A CS Observer @ Guerilla Lighting: Fast & Furious with Louis Pang


Staff member
Jan 20, 2002
Let’s face it. It’s tough being the opening act for Joe McNally’s Let There Be Light Seminar. Louis doesn’t hide from the fact, instead he embraces it. The show must go on and as we soon learn, it’s never the size of the act but that of the heart which matters. Louis was most kind to extend a seminar invite to Clubsnap and I was the fortunate observer. Having won eight Wedding and Portrait Photographers International (WPPI) awards, Louis is a celebrated speaker who willingly shared his experience. For more information on Louis, please visit his info-packed website.

Louis confessed that he avoided flash usage in the past. He was unsure of its proper usage and chose to do without. He soon realized that ignorance is not a valid excuse. Furthermore the choice is simple: to capture great moments without great lighting or to do so with great lighting. He chose the latter and the rest was history.

On Posing
Louis believes that the distinction between posing both sexes is simple: we seek to accentuate the curves of ladies and the ruggedness of men. He pours through magazines, researching and using his iPhone to reference images. These images serve as a best-of gallery and a ready database whenever needed. Louis advocates practicing these poses in front of the mirror so that they become second nature. But images are at best, static. To replicate them, the subjects, who are often than not, non-professionals, have to relax. In Louis’ own words, ‘If they feel good, they look good.’

On Grooms
Louis shares that most men do not like their photos taken. Man, in general, want to maintain a sense of control and hence, are reluctant to yield to a photographer. The easiest way to relax the client is to pose him with his hands in his pockets and/or lean against something, be it a chair or the wall. Sitting the client down and asking him to lean forward is another good relaxation technique. If the client is particularly resistant, be prepared to lead by example and demonstrate each pose personally.

On Brides
Brides are trickier. No bride, however lean, will deny that they have big arms or heavy shoulders. The photographer should avoid having her shoulder pointed towards the camera. If required, utilize a shawl to cover up or crop half the arm away. To conjure a slimming effect, photographers could pose heavier bottom brides with one leg over the other.

Regardless of bride or groom or even family members, the photographer must work fast to avoid boredom from setting in. Now that the posing formalities are dispensed with, Louis launched into his pet subject, guerilla lighting.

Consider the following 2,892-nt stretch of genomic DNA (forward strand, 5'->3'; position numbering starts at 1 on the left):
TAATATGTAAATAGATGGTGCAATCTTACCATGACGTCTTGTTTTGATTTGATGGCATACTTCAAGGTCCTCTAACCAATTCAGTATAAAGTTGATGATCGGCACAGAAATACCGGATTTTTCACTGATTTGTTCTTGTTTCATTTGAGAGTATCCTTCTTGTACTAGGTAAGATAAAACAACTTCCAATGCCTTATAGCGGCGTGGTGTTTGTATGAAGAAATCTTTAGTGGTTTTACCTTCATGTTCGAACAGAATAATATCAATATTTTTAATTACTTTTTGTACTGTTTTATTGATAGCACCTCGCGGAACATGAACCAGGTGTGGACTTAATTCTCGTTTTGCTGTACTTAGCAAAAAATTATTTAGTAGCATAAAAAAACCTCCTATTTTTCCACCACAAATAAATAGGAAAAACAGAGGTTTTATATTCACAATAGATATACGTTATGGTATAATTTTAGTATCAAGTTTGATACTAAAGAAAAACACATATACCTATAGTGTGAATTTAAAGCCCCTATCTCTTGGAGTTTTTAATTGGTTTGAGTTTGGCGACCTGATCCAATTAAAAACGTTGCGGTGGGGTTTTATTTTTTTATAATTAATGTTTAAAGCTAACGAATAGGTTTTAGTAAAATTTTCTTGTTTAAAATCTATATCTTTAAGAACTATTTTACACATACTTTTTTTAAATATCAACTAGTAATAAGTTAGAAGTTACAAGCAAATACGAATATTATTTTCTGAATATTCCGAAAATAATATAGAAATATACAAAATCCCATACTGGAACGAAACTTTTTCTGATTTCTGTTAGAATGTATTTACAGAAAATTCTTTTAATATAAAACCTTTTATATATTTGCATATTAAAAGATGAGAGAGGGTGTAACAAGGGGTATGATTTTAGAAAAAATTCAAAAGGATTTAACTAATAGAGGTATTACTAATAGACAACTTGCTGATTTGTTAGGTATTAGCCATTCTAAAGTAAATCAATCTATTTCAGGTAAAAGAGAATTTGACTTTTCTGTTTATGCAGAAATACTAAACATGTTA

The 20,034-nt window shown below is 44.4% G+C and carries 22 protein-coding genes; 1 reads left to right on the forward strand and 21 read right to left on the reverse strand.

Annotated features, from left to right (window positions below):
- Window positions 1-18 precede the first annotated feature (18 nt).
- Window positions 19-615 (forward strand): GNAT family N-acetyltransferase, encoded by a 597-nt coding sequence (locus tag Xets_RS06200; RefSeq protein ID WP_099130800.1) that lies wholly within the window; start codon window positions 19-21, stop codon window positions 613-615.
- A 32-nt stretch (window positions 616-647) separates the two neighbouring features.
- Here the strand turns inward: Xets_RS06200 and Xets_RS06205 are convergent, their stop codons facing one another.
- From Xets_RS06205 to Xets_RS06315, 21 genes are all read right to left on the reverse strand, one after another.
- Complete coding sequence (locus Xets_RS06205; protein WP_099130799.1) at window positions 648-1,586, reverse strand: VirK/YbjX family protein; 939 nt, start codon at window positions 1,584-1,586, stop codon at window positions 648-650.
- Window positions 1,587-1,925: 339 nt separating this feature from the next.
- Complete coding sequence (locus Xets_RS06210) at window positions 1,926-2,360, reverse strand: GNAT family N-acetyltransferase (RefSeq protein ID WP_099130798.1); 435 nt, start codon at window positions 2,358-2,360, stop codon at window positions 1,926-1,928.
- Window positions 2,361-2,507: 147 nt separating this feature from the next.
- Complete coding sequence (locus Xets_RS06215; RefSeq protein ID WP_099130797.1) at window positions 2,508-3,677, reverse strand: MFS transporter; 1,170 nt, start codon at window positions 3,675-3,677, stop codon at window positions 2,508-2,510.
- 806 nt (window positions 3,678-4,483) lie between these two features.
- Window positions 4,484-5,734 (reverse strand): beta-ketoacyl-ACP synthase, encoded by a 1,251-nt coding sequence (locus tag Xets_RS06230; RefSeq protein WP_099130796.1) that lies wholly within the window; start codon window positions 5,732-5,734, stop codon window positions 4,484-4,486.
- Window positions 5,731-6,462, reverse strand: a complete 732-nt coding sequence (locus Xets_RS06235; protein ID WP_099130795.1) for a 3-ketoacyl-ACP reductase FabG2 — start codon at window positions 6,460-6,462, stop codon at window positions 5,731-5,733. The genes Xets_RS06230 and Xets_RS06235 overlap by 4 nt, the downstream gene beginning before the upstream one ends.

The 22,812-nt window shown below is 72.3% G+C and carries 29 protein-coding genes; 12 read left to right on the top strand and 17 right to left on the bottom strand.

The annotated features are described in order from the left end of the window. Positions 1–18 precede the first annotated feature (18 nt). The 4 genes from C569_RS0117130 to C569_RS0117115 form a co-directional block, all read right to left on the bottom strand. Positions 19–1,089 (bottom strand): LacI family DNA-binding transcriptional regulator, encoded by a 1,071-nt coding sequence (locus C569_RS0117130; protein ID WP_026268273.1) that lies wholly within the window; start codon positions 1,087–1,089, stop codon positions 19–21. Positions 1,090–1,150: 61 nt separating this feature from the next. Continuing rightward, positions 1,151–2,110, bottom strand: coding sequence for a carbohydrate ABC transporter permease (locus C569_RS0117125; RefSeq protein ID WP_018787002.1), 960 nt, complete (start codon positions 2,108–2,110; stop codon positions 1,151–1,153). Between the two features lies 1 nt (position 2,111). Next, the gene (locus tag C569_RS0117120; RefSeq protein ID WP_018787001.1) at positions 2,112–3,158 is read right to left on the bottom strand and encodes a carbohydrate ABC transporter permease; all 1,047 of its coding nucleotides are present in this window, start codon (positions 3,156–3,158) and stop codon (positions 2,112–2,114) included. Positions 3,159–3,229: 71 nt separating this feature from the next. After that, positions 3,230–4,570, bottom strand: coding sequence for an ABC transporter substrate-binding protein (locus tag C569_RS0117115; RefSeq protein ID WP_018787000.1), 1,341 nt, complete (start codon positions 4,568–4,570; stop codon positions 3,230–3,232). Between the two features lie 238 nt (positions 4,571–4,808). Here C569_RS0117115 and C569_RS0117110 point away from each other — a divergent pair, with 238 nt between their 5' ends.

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Staff member
Jan 20, 2002
On Guerilla Lighting
What is Guerilla Lighting? For Louis, three words.
• Fast
• Effective &
• Mobile

On Lighting Arsenal
Louis’ mobile lighting arsenal includes
• SB800s & 900s
• Battery packs
• Justin clamps
• TriFlash
• Ezybox Hotshoe kits
• Trigrip Reflex
• Honl Snoot
• Gels
• Monopod and
• Gaffer Tapes

On Environment
Once operational Louis takes a photo of the room, without flash, to assess:
• What is the available light?
• Whether to remove or blend in the ambient (available) lighting?
• Is it good (desirable) enough?
Louis clarifies that there is no such thing as good and bad light just misunderstood light. He prefers to think in matrix metering to simplify all decision making. The photographer needs to understand the elements available and their possible lighting effects. Thus curtains can be deployed as a large light diffuser and the simple act of drawing curtains can focus the light to the desired area.
On Physics
There are some natural laws that the photographer should observe.
• Light has to be logical. Photographs should have one consistent shadow look since there is but one sun. Multiple especially intersecting shadows can be distracting and unnatural.
• Light loses its power in proportion to the distance traveled.

On Human Connection
Louis shares a simple fact, ‘People don’t care how much you know until they know how much you care.’ He firmly believes that the development of strong human relationships lies at the very core of his success. He advocates taking care of people so that they can relax, allowing the photographer to focus on the vital. The capturing of emotions.

On Being the Best
Two hours passed quickly, Louis concluded his segment with a powerful quote from Dr. Martin Luther King, Jr. (http://seattletimes.nwsource.com/special/mlk/king/words/blueprint.html)

Be a bush if you can't be a tree.
If you can't be a highway, just be a trail.
If you can't be a sun, be a star.
For it isn't by size that you win or fail.
Be the best of whatever you are.

What secrets will be revealed when Joe takes the stage? Stay tuned for the next installment.

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Sep 17, 2008
impressive writeup here sebas:) well done.

personally agree with the part on making people feel comfortable. probably one of the hardest things to do.

for me, i'm very impressed with joe's ability to merge the surroundings with his subject, creating not just landscapes or portraits, but a hybrid of both.
not too familiar with louis's work, so shall not comment much...

very informative writeup. well done:)


Senior Member
Nov 29, 2009
tks sebas :thumbsup::thumbsup:

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